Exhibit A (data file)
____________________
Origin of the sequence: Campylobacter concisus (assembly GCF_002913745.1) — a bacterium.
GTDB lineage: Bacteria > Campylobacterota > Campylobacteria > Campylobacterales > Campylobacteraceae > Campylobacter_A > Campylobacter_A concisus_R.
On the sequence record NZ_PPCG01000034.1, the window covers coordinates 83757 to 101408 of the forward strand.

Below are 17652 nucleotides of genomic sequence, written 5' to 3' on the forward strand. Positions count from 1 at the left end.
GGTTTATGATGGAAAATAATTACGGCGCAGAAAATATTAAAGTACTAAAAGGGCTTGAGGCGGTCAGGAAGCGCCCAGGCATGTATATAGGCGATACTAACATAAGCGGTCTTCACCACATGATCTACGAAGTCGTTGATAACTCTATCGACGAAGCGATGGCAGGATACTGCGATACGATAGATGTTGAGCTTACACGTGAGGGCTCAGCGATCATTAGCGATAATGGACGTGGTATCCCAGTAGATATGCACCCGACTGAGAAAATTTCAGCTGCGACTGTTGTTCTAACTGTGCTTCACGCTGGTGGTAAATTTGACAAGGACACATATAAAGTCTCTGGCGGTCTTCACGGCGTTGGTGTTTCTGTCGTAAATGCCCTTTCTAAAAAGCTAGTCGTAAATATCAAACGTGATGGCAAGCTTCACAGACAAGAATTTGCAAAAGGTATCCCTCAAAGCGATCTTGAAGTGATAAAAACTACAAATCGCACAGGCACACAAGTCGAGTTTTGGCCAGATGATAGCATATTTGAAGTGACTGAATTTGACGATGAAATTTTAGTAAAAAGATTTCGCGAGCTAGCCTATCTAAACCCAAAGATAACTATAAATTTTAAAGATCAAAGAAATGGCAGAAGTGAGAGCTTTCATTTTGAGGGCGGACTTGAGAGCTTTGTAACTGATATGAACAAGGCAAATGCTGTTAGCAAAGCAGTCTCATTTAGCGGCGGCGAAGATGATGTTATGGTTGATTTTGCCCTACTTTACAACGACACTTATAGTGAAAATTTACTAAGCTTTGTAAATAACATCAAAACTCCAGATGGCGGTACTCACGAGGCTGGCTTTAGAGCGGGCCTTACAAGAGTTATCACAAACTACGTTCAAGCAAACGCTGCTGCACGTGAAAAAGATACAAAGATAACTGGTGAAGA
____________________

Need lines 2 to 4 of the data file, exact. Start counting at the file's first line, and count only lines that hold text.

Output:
GTDB lineage: Bacteria > Campylobacterota > Campylobacteria > Campylobacterales > Campylobacteraceae > Campylobacter_A > Campylobacter_A concisus_R.
On the sequence record NZ_PPCG01000034.1, the window covers coordinates 83757 to 101408 of the forward strand.

Below are 17652 nucleotides of genomic sequence, written 5' to 3' on the forward strand. Positions count from 1 at the left end.